The Celestial Vault (Dennis Aubrey)

I’m going to try here to accomplish in short form something that is almost impossible – an overview of medieval vaulting. In theory, the task should be simple, but the subject is extremely complex. It starts with the barrel vault, a continuous sequence of arches that forms a tunnel and thereby covers an enclosed space. The first example is the simple barrel vault found in the Cistercian monastery of Senanque.

Barrel vault, Abbaye de Senanque, Senanque (Vaucluse)  Photo by Dennis Aubrey
Barrel vault, Abbaye de Senanque, Senanque (Vaucluse) Photo by Dennis Aubrey

Because of the difficulty of building an entire vault in one pass, the vaults were segmented by bands and built sequentially. This saved significantly in materials (framing for an entire vault instead of framing for sections of vaults that could be reused) and allowed the load to be distributed somewhat by the bands down the piers and into the ground. The result was something like this in the image of the vaults of Saint Trophime in Arles.

Banded barrel vault, Cathédrale Saint-Trophime, Arles (Bouches-du-Rhône)  Photo by Dennis Aubrey
Banded barrel vault, Cathédrale Saint-Trophime, Arles (Bouches-du-Rhône) Photo by Dennis Aubrey

The next step was the use of the groin vault, which is officially described as “the perpendicular intersection between two barrel vaults”. In this version of the vault, the seams between the intersecting vaults take some of the thrust and guide it down through the piers to the ground. This is a significant improvement over the barrel vault in that it eliminates the continuous lateral thrust on the side walls and allows for the insertion of windows in the walls. This can be seen in the rare groin vaulting over the nave at Vézelay.

Rare groin vault over a nave (Vézelay)

It is possible to construct a groin vault only over a squared volume. In most cases, the groin vault had to span two nave bays instead of one because the nave width was twice the width of a bay. This was a large area to cover and often resulted in weaknesses that caused the vault to collapse. To increase the strength of the groin vault, builders began adding another span between the two central pillars, resulting in a vault split into six parts, not four. This was the sexpartite vault. These two shots from the great cathedral of Laon show how the sexpartite vault looks.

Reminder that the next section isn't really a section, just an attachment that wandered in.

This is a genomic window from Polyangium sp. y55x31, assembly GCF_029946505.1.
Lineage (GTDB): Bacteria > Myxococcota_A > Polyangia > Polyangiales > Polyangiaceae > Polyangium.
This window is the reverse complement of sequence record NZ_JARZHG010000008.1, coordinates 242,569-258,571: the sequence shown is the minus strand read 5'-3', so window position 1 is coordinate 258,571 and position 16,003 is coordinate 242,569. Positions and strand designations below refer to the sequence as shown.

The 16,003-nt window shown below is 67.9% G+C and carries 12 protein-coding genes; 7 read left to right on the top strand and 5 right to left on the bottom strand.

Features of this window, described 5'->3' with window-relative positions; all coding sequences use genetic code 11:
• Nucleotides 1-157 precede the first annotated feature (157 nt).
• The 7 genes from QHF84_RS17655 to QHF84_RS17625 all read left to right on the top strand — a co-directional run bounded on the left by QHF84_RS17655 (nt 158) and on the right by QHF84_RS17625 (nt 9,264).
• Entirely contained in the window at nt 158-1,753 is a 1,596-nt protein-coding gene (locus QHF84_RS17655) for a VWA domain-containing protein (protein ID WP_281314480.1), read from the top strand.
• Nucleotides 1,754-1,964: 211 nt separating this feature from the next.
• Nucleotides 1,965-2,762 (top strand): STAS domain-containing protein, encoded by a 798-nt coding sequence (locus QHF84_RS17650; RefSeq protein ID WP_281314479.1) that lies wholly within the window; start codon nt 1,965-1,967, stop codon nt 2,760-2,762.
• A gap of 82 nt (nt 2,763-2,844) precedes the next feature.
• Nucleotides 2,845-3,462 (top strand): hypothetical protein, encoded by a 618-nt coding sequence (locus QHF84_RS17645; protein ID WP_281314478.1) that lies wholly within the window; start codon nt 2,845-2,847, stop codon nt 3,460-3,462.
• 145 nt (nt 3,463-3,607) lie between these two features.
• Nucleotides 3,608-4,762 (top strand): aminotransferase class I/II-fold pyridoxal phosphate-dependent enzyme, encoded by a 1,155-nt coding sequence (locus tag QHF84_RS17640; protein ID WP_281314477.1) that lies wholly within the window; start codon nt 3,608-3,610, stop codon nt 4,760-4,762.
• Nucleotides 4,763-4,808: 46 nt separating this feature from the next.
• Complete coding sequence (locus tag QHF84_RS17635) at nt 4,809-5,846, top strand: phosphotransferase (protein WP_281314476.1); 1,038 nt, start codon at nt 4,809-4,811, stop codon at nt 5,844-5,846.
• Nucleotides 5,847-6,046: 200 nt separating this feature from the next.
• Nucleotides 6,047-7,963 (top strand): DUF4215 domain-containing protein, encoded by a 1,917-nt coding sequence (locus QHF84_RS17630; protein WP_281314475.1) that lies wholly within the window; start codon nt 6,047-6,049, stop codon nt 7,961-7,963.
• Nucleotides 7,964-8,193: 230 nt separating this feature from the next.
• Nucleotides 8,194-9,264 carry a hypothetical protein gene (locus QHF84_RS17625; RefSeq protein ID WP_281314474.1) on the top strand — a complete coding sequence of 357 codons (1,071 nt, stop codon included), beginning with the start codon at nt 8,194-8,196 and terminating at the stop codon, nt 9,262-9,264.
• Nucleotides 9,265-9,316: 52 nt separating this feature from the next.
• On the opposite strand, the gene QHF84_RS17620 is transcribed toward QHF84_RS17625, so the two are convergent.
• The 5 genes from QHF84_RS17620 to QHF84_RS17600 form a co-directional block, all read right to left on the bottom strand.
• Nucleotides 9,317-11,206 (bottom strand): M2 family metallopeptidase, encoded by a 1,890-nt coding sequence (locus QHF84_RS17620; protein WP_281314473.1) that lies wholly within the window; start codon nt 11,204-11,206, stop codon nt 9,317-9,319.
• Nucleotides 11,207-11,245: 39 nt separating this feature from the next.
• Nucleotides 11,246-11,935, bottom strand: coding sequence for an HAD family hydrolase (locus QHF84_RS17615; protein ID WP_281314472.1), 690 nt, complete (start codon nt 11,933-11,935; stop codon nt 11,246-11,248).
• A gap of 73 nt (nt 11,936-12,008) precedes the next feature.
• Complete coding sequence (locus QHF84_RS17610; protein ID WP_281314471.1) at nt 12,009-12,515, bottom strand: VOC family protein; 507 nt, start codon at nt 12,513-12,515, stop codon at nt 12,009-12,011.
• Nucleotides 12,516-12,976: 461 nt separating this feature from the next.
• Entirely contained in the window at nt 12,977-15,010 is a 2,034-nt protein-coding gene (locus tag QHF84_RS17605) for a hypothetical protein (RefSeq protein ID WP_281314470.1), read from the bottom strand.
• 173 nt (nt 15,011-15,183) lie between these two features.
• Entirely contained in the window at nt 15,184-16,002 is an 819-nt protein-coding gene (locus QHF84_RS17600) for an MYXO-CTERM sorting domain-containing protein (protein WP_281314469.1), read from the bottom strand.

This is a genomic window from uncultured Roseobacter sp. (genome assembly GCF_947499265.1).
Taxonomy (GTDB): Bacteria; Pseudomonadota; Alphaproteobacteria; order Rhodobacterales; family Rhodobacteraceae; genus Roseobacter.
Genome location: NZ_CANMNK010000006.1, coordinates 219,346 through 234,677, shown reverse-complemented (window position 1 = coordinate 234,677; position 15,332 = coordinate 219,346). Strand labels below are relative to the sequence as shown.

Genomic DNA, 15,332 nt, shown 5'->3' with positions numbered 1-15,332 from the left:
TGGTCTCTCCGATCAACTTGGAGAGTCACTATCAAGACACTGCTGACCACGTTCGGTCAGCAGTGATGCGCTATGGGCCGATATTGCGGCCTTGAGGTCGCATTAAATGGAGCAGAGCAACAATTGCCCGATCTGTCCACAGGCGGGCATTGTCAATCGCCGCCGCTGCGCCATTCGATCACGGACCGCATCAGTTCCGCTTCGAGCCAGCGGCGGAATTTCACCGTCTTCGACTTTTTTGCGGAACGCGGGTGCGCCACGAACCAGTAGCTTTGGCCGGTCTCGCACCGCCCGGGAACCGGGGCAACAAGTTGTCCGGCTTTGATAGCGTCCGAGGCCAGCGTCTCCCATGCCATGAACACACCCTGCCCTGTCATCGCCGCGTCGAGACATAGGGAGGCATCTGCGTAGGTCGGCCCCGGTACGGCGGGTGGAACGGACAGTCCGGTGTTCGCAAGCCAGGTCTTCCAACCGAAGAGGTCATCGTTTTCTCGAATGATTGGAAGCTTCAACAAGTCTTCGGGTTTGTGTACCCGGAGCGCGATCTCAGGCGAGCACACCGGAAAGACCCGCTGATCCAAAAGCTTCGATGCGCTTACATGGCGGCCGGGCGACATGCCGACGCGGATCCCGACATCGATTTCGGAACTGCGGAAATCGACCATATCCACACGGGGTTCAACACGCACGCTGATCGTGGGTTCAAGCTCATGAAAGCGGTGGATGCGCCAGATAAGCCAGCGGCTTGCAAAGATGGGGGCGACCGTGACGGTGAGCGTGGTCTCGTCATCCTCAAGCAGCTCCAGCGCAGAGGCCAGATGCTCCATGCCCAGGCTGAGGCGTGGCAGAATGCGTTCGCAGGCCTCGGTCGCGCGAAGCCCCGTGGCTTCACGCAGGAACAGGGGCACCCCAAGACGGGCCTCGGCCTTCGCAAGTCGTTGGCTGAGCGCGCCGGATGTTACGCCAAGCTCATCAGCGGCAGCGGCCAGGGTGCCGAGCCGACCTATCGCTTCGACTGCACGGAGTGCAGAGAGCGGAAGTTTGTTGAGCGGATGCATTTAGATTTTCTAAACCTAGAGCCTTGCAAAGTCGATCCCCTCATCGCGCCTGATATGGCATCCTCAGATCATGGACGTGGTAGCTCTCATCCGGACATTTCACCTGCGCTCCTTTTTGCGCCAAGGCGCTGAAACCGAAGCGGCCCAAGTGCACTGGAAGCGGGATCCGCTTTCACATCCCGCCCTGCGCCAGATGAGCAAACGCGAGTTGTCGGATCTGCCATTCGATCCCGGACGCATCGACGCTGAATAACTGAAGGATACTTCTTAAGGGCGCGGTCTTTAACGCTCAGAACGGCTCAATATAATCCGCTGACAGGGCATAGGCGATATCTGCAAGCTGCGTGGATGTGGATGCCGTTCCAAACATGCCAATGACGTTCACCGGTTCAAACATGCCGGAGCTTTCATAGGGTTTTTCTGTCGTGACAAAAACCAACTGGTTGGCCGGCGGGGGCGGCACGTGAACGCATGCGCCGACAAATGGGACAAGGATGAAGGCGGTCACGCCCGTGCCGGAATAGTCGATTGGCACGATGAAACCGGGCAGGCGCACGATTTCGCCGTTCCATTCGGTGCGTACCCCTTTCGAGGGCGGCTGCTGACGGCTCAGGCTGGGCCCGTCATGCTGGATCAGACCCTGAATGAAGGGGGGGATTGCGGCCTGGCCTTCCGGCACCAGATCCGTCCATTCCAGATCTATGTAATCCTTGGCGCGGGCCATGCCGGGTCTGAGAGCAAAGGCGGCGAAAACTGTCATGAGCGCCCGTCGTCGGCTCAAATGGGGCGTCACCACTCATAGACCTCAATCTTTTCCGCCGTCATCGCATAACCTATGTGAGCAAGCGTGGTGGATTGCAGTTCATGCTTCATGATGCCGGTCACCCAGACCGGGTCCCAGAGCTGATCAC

Sexpartite vault, Cathédrale Notre Dame de Laon, Laon (Aisne)  Photo by Dennis Aubrey
Sexpartite vault, Cathédrale Notre Dame de Laon, Laon (Aisne) Photo by Dennis Aubrey

We have done an earlier post on the development of the sexpartite vault in Normandy that distinguishes between the pseudo-sexpartite and true sexpartite vaults.

Springing of the sexpartite vaulting at Cathédrale Notre Dame de Laon

At this point, the medieval builders made the great discovery that the strength of the groin vault was the rib itself, so they started constructing the ribs and then filling them in. This broke the “square” rule and allowed oblong volumes to be vaulted. Because of construction and engineering exigencies, the art developed over time until it became the wonderful ribbed gothic vault, the quadripartite, so familiar in its simple and its flamboyant multiple ribbed versions.

Quadripartite vault, Cathédrale Saint-Étienne, Auxerre (Yonne)  Photo by Dennis Aubrey
Quadripartite vault, Cathédrale Saint-Étienne, Auxerre (Yonne) Photo by Dennis Aubrey

This is a story that becomes increasingly complex and difficult to sequence. I used to think that the Romanesque vaults were the records of the failure of medieval engineers, and that when they succeeded in overcoming the limitations of their early efforts, they evolved the quadripartite. But there is more to this story than mere engineering and construction. It is also the story of artistic vision and rhythm, of creating an effect that contributed to the overall visual design of the house of God. Its message was as important as its structure.

28 thoughts on “The Celestial Vault (Dennis Aubrey)

  1. That was a clear and concise explanation which has been of great help in allowing me to visualise the descriptions of churches in a book I’m currently reading about the Ile de France.
    Many thanks.

  2. I am as intrigued by the fascinating image capturing process as the historical explanations of engineering and constructions.

  3. Thanks, Dennis. It’s enormously helpful to rank amateur enthusiasts like me to have the basic terms explained and illustrated so clearly in this way. You pick up a lot over the years, but what you think you know isn’t always correct. Could we persuade you to summarise and illustrate the other key parts of church anatomy for us one day?

    1. Peter, we have done a number of different posts about the elements of the churches. Maybe I should do something that makes it easy for people to select them. I’ll give it some thought and get back to you.

    1. Kalli, ok, we made a start. At the top of the page you will see three headings: Church Structure, Featured Churches and About Via Lucis. If you click on the first heading, there is a menu featuring Groundplan and Elevation of the churches. We will use this to collect the posts that you requested.

  4. Simply beautiful. I never thought of showing these images straight on like that in order to show how the arches “work.” The ongoing dialogue between the arch vault is one of the most beautiful expressions of humankind’s pilgrimage. Thank you for this!

  5. I happened upon this site by luck one day and it gives me the greatest pleasure every time a new edition arrives. It is simply wonderful. Thank you!!

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